Data Ethics and Healthcare

This past Thursday I had the opportunity to attend a conversation about data ethics hosted by the Kennedy Institute of Ethics, which was very informative. Did you know that the reason women feel cold in rooms is that the room temperature was regulated by the average metabolic rate of MEN?! I didn’t know that either…crazy am I right. I felt that the conversation about data ethics was very much related to healthcare, especially with Apple going into the EMR (Electronic Medical Records) business, so I thought that I would write a bit about data ethics and healthcare.

Before I begin, I’d just like to clarify that EMRs are our medical records but in electronic form. The healthcare industry has mixed opinions about EMRs because they’re a bit annoying. A provider usually has to fill out all of the required information before they can close it, and so it makes their jobs a bit more tedious. Anyways, Apple going into the EMR business is huge because well it’s Apple and it’ll be interesting to see how they integrate their Health app into EMRs.

Okay, now onto the conversation about data ethics.

They had four panelists, Rick Smolan, Cathy O’Neil, Mayra Buvinic, and Chuck Todd. I’ll be writing in the order of the panelists and what their main points were and how it all relates to healthcare.

Rick Smolan

  • His main project concerning data ethics was creating a map that showed where prisoners were going after they were released from incarceration. It turns out these prisoners were going to the same block as before, and so the block was dubbed the million-dollar block because the government is spending millions of dollars moving these people back and from their block.

How Does This Relate to Healthcare?

  • Well if Rick used data to track people’s movements, then data in healthcare can do the same thing, and providers can use that data to see if their patient is getting enough exercise or moving enough in the day. However, the question is whether this is a breach of privacy? Data in healthcare can help providers and insurance companies tremendously, but we must be aware of using the data solely for health reasons and not for profiteering reasons.

Cathy O’Neil

  • Cathy was by far my favorite panelist and had so much to say about data ethics, but the biggest takeaway I took from her was that we are using algorithms to predict success. However, if let these algorithms to dictate our decisions then sometimes they may do more harm than good. Cathy also brought up the point that we might need to an algorithm regulator because we abuse the use of algorithms.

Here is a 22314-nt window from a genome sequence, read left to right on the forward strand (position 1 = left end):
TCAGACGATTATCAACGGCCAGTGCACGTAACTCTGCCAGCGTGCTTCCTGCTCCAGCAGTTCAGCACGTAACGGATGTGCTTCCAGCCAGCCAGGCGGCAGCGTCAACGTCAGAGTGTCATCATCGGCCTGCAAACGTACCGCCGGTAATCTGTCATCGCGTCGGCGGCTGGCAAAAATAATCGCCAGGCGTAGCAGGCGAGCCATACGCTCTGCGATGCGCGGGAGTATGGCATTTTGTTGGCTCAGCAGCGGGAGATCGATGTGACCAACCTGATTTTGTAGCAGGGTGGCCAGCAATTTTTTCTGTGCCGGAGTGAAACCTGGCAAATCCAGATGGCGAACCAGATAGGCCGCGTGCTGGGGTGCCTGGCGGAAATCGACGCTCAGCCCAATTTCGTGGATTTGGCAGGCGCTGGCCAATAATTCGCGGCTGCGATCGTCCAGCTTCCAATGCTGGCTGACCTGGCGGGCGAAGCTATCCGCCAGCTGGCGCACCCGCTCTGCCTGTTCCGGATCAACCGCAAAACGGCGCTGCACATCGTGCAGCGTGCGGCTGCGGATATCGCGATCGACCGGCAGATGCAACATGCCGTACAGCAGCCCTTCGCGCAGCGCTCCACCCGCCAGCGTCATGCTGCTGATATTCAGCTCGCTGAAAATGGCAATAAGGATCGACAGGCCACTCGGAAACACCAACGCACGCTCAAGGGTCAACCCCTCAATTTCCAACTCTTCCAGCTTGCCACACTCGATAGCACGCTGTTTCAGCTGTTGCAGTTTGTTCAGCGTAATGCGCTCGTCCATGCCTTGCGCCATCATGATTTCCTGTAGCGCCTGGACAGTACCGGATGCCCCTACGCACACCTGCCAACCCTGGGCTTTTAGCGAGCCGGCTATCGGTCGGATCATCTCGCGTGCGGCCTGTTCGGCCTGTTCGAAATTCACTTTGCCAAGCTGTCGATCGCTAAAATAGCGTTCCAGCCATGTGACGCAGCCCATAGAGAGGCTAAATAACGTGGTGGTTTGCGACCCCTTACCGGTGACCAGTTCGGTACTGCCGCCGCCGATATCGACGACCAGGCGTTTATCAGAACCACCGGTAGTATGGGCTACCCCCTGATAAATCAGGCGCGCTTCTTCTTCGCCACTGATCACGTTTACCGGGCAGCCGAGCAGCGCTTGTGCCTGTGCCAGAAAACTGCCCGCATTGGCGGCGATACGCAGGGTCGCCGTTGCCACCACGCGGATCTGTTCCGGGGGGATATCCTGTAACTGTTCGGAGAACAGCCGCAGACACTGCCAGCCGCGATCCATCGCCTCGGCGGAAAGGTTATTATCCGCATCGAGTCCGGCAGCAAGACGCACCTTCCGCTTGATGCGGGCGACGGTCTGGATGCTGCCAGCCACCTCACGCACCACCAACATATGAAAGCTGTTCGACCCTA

How Does This Relate to Healthcare?

  • Well, say we use algorithms to predict the quality of doctors. If they get a good quality score, then they can keep practicing, but if they get a bad quality score, then they have to go to training or are banned from practicing in that area. If the algorithm is essentially a random process with no mathematical or logical reasoning behind it, then it might tell us to fire the good doctors and keep the bad doctors. Algorithms are used to predict the future because we like to know about the future, but they can be dangerous if there is no basis behind these algorithms and if there’s no regulator behind them.

Mayra Buvinic

  • Mayra didn’t talk much during the conversation, but she had a very important statement about data. Data can lie, and when we believe these lies, then society is in big trouble. People often will manipulate data or not include parts of it so that the data can support their points. This is extremely dangerous because people follow the data, and they will believe it.

How Does This Relate to Healthcare?

  • In healthcare, we often use data to support the growth of ACOs or the expansion of Medicaid/Medicare. And guess who decides whether we expand Medicaid/Medicare? Elected officials. If we manipulate data to convince our elected officials not to expand these programs or decide to block grant them, then millions of people are in danger of losing their healthcare. Data should be used as a supplement, but it should not be abused to hurt others.

Chuck Todd

  • Chuck focused his points on political campaigns, and how they’re primarily run on data. If you’re a reliable Democrat/Republican, then you will most likely have your door knocked on when it campaigns season rolls around. However, if you often switch parties, then your door probably doesn’t get knocked on too much. Chuck believes that campaign practices like these will lead to successful campaigns because they are going after their reliable voters, but it can lead to bad governance because we neglect a huge part of the voters.

How Does This Relate to Healthcare?

  • Say we use data to determine whether we should build another physician facility in the neighborhood. The data they have contains the names of those who regularly go to the doctor. Well, that data might not include those who are uninsured and are afraid to go to the doctor because they don’t want to get turned away. These people might be the one’s who need to see a doctor, but because they don’t go to the doctor, then their names are included in the dataset. What might happen is that we deduce from this data survey that this neighborhood doesn’t need a new physician facility because it seems like everybody has access to doctors. However, we need to be aware of what the data leaves out and how that affects final policy decisions.

Overall, big data is a field that is emerging and can shine some new knowledge about everything. However, we must remember to use data to aid society and not to harm society. We must not take advantage of people and must not use the data to harm others.